Life goes on. It doesn’t stop. It doesn’t adjust to accommodate the changes in how a cancer survivor looks at life or wants to live. I have always been an on-the-go person, but each time I had cancer, I was stopped in my tracks. Literally. Focus was on treatments, healing, taking care of myself and getting the rest I needed. At times, in an odd way, I kind of lost awareness that I actually had cancer, because it was such a long ordeal, whether chemotherapy, radiation or surgeries. It became a way of life for a period of time.
And then you heal. You eventually discover and define your new “normal” after cancer, since nothing is the same. The struggle is real when you want to live simply in a very complicated world. When you want to take care of yourself, but you continue to put others first. When you always say “yes” because you don’t want to let anyone down. When it feels like there is no down time because we live in a world of technology. When you want a simple life, yet you are so thirsty to live and do new things that you sit back and watch your social calendar get overwhelming. When you realize your stress level is elevated as is your anxiety, and you recognize how detrimental that is to your health and well-being.
And then it just hits you. You realize it’s time to create a garden oasis to enjoy when you sit on the deck or front porch. It’s time to make your health a priority and exercise on a regular basis. It’s time to get your bike out and go for a ride just because it’s a beautiful day (and you haven’t ridden your bike in years). It’s time to plan a vacation and make R&R your top priority. It’s time to make your home so comfortable that being there is like a “staycation.” It’s time to open the windows to enjoy some fresh air, while dozing off to take a much-needed nap. It’s time to plan more leisurely activities with friends and loved ones – maybe having a cookout or hanging out at a pool. It’s time to take a vacation day from work with absolutely no agenda. It’s time to accept the fact that some things will take longer to get done when you put yourself first, but that is okay! It’s time to learn to gently say “no.”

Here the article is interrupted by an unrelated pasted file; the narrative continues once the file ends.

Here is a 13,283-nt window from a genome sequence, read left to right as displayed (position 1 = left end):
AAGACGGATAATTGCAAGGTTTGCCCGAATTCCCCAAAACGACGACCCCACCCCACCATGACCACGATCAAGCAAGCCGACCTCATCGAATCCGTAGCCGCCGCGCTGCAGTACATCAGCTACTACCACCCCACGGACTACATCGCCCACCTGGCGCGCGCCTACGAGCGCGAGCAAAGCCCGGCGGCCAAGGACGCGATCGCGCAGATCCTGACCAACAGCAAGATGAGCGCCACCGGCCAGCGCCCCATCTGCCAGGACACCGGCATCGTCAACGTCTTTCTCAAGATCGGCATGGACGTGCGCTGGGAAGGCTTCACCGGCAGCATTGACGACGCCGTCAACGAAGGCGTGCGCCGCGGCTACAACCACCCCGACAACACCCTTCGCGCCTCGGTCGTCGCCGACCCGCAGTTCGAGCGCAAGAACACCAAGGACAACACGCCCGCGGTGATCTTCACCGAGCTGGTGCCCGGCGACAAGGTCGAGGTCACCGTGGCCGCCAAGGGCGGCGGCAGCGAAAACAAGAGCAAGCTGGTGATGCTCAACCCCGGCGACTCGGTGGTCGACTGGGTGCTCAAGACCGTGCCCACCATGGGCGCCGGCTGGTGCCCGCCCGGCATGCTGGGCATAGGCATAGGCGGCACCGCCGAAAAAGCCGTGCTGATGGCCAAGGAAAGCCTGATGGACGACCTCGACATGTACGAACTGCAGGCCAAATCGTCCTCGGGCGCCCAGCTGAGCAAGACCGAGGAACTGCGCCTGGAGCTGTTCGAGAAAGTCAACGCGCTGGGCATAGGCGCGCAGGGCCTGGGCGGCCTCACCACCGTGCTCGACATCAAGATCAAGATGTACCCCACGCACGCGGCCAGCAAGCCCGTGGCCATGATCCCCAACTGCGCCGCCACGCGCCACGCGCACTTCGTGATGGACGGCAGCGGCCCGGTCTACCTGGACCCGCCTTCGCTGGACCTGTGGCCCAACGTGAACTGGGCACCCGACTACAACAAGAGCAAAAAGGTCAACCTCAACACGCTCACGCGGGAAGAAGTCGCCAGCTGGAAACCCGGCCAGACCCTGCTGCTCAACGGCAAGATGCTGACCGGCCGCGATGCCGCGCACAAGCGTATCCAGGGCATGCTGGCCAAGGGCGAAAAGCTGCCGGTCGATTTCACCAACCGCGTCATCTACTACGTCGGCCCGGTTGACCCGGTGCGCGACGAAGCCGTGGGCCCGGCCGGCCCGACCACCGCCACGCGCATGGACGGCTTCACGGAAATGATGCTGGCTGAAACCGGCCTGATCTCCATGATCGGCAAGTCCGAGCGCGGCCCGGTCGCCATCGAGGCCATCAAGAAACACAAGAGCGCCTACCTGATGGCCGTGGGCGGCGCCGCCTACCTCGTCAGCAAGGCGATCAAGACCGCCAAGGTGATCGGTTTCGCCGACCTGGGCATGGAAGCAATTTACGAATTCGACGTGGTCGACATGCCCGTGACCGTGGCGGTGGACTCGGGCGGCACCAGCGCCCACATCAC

Note to Self: Slow Down. It’s okay to make yourself a priority sometimes. As a cancer survivor, it is necessary; it’s not being selfish.
Share Your Thoughts
Throughout cancer treatment and during recovery, time moves at a rapid pace. What do you do to slow down and treat yourself? What activities help you find comfort during your cancer journey?